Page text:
Generally, personal injury settlements, including car insurance settlements, are not taxable in New York. Whether or not your settlement can be taxed depends on the kinds of damages you are awarded and the structure of the settlement negotiated for you by your car accident lawyers.
Knowing which parts of your settlement are taxable and which are exempt can help you make sure you’re filing your taxes correctly and avoiding costly mistakes. Be sure to discuss any tax implications of an injury settlement with your accountant.
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The 3 Types of Compensation for Damages and Injuries
There are three types of damages you can recover through a car accident case with the help of your personal injury lawyer. These include economic, non-economic, and punitive damages.
Economic Damages in Car Collision Cases
Economic damages are compensation for your financial losses caused by the crash. These damages are meant to compensate you for both your past and future injury-related expenses. Under personal injury law, some compensable economic damages include:
- Hospital bills
- Doctors’ bills
- Prescription medication costs
- Physical therapy and rehabilitation
- Psychological services
- Home health care
- Medical equipment costs
- Lost wages
- Lost earning potential
- Funeral and burial expenses if you lost a loved one
- Other out-of-pocket expenses related to your personal injury claim
Non-Economic Damages in Car Collision Cases
Non-economic damages are meant to compensate you for your non-financial losses. After a serious crash, you may be suffering from physical pain, anxiety, depression, and the stress and inconvenience that comes with being wrongfully injured.
You deserve compensation for your physical pain, mental suffering, and emotional anguish. If you can no longer go about your day-to-day life without pain, or if you can no longer participate in the hobbies and activities you once enjoyed, then you may be able to recover non-economic damages.
Is there a Cap for Non-Economic Damages?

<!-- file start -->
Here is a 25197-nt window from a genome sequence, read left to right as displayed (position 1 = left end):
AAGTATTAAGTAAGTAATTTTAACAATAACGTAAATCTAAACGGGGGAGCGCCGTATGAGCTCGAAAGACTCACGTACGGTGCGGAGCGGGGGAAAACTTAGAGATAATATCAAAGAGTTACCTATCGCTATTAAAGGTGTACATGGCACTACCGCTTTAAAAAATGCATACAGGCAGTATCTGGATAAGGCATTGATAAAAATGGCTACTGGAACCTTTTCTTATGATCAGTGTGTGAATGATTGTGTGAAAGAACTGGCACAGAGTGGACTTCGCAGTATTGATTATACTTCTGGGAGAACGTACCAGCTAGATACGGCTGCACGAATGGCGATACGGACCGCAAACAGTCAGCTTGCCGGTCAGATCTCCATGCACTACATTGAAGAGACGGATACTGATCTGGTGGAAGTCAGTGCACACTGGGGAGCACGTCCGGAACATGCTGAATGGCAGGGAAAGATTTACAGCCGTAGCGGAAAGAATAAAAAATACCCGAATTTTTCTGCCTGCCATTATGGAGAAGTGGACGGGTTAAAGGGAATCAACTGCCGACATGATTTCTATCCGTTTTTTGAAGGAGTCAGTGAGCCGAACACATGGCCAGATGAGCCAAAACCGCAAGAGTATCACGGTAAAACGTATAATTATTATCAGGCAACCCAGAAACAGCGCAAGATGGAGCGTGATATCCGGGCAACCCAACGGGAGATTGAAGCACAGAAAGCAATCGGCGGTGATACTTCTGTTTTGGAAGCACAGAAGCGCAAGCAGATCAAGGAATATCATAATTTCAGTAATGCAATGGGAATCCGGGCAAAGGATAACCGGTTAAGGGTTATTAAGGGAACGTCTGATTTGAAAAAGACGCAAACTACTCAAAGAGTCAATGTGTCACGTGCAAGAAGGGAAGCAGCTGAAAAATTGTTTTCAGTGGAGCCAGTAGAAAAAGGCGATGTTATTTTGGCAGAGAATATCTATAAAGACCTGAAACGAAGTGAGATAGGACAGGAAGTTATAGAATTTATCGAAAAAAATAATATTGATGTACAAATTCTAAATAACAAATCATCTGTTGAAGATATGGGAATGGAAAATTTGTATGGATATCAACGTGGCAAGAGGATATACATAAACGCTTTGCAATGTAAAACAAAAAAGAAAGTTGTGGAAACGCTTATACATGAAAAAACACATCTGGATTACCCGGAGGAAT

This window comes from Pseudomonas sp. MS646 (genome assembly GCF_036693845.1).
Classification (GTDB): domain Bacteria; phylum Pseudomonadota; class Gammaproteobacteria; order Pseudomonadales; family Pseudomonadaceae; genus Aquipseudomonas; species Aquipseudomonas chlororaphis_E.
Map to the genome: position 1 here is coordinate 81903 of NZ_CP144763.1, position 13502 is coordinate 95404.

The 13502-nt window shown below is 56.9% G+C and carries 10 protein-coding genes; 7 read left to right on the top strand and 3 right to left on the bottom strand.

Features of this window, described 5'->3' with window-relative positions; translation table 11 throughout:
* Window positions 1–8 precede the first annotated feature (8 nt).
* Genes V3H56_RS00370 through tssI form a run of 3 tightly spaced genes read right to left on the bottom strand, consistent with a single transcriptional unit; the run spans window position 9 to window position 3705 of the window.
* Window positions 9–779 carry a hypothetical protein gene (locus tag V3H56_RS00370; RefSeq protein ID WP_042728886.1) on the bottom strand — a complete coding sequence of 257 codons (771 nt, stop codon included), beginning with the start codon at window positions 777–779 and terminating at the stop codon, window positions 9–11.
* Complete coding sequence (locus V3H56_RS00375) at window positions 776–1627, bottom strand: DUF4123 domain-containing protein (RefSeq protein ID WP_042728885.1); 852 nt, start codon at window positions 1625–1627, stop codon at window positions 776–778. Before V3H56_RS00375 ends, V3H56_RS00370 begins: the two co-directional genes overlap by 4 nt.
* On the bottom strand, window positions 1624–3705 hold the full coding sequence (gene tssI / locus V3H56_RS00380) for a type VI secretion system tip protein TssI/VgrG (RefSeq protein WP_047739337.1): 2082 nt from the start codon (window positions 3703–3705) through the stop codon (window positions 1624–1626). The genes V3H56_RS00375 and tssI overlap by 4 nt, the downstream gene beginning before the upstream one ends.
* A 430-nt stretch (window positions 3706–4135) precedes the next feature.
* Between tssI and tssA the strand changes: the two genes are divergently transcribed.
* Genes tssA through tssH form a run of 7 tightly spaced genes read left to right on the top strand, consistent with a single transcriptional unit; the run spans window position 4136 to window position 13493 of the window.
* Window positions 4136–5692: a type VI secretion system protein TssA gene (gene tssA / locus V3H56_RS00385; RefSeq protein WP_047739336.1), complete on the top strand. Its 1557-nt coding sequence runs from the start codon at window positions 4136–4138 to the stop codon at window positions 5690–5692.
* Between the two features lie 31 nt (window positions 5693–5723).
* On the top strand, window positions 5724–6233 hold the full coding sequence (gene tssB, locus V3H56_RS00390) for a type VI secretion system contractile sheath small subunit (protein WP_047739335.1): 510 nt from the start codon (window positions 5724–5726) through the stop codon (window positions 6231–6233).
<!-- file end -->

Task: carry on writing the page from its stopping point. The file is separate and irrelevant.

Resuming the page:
New York does not place caps on non-economic damages, like pain and suffering damages. There is no limit to what you can request via a lawsuit. Talk to a lawyer to learn more about being compensated for non-economic damages after a car accident.
Punitive Damages in Car Collision Cases
Punitive damages are awarded in rare instances where the defendant acted with egregious negligence or malice. These damages are intended to “punish” the negligent party. Punitive damages can be awarded in addition to economic and non-economic damages, although they are not often included in a car accident settlement.
Which Types of Damages Are Taxable?
The Internal Revenue Service (IRS) has summed up the taxability of personal injury recoveries in Publication 4345. Consult with your accountant to determine if there are any exceptions to these car accident settlement guidelines from the IRS in your case.
Are Economic Damages Taxable?
Car accident settlements received as a result of physical injuries or physical sickness are exempt from taxation. This includes any compensation awarded due to personal injuries sustained in a car accident, such as medical expenses, medical bills, or lost wages. However, if you previously deducted medical expenses you receive in a recovery from insurance coverage, you must report those expenses as income.
Are Non-Economic Damages Taxable?
The non-economic damages you get for emotional distress or mental anguish from a personal injury are treated the same as economic damages and are NOT taxable unless previously deducted.
Are Punitive Damages Taxable?
Yes. Punitive damages awarded as part of your settlement are taxable and are reported as “other income.” While punitive damages are subject to Federal tax laws, they are rare in car collision cases. Compensatory damages, like economic and non-economic damages previously mentioned, are much more common in a personal injury lawsuit for a motor vehicle accident.
When You Might Owe Taxes on a Settlement
There are certain scenarios where you may be required to pay taxes on a personal injury settlement. Discuss these exceptions with a tax professional to find out which IRS rules for an insurance company payout may be applicable to your personal injury settlement.
Previous Medical Expense Deductions
If you deducted medical expenses from your taxes in the past, and then receive a settlement for those same expenses, that portion of the settlement from your car accident claim will be taxed as income.
Additionally, if any interest is included in the settlement amount since it was filed or pending, car accident victims may have to report that as interest income.
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Consult a Tax Advisor
Whether you have received a settlement from an insurance company or won a lawsuit, it is important to consult with a tax advisor about any taxes that may be due. They will be able to guide you through the process of filing taxes on your awards and explain how it might affect your overall financial status.
Get Help from a Car Accident Lawyer
If you or a loved one has been injured in a car accident, contact the experienced Long Island car accident lawyers at Rosenberg & Gluck, L.L.P. for help understanding your legal rights and options for recovering fair compensation. Our experienced team of personal injury lawyers will evaluate your case and help you determine the best course of action for protecting your interests. We can negotiate for a full and fair settlement with the insurance company and take your case to court if necessary to recover lost wages, medical bills, pain and suffering, and more. Contact us today for a free consultation to discuss your car crash case.